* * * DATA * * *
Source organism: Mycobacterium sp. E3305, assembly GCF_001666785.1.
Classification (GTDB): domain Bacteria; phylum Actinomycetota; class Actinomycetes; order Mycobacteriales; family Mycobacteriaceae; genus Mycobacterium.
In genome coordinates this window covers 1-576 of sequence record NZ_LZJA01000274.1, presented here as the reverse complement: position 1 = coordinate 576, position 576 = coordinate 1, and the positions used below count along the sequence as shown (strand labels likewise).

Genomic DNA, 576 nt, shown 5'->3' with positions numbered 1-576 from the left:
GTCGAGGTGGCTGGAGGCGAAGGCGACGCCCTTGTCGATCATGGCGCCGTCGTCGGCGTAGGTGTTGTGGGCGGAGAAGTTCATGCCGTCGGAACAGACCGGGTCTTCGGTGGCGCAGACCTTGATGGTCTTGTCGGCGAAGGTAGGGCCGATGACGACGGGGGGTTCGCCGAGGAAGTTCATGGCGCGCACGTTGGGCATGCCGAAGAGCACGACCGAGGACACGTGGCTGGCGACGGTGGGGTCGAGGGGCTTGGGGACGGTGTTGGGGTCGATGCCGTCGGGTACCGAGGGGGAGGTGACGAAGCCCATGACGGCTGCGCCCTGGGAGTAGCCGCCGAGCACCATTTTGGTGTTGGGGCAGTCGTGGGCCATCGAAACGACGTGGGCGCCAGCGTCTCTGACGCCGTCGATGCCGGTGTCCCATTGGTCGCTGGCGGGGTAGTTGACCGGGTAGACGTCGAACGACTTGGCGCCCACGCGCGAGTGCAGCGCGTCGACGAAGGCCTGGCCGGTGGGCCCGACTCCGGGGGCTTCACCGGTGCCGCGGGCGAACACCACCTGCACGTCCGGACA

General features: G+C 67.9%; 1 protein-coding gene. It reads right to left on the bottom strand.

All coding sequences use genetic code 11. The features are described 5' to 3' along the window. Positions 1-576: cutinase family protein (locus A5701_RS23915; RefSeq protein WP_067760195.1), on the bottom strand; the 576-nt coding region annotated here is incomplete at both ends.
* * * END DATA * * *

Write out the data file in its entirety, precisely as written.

Source organism: Mycobacterium sp. E3305, assembly GCF_001666785.1.
Classification (GTDB): domain Bacteria; phylum Actinomycetota; class Actinomycetes; order Mycobacteriales; family Mycobacteriaceae; genus Mycobacterium.
In genome coordinates this window covers 1-576 of sequence record NZ_LZJA01000274.1, presented here as the reverse complement: position 1 = coordinate 576, position 576 = coordinate 1, and the positions used below count along the sequence as shown (strand labels likewise).

Genomic DNA, 576 nt, shown 5'->3' with positions numbered 1-576 from the left:
GTCGAGGTGGCTGGAGGCGAAGGCGACGCCCTTGTCGATCATGGCGCCGTCGTCGGCGTAGGTGTTGTGGGCGGAGAAGTTCATGCCGTCGGAACAGACCGGGTCTTCGGTGGCGCAGACCTTGATGGTCTTGTCGGCGAAGGTAGGGCCGATGACGACGGGGGGTTCGCCGAGGAAGTTCATGGCGCGCACGTTGGGCATGCCGAAGAGCACGACCGAGGACACGTGGCTGGCGACGGTGGGGTCGAGGGGCTTGGGGACGGTGTTGGGGTCGATGCCGTCGGGTACCGAGGGGGAGGTGACGAAGCCCATGACGGCTGCGCCCTGGGAGTAGCCGCCGAGCACCATTTTGGTGTTGGGGCAGTCGTGGGCCATCGAAACGACGTGGGCGCCAGCGTCTCTGACGCCGTCGATGCCGGTGTCCCATTGGTCGCTGGCGGGGTAGTTGACCGGGTAGACGTCGAACGACTTGGCGCCCACGCGCGAGTGCAGCGCGTCGACGAAGGCCTGGCCGGTGGGCCCGACTCCGGGGGCTTCACCGGTGCCGCGGGCGAACACCACCTGCACGTCCGGACA

General features: G+C 67.9%; 1 protein-coding gene. It reads right to left on the bottom strand.

All coding sequences use genetic code 11. The features are described 5' to 3' along the window. Positions 1-576: cutinase family protein (locus A5701_RS23915; RefSeq protein WP_067760195.1), on the bottom strand; the 576-nt coding region annotated here is incomplete at both ends.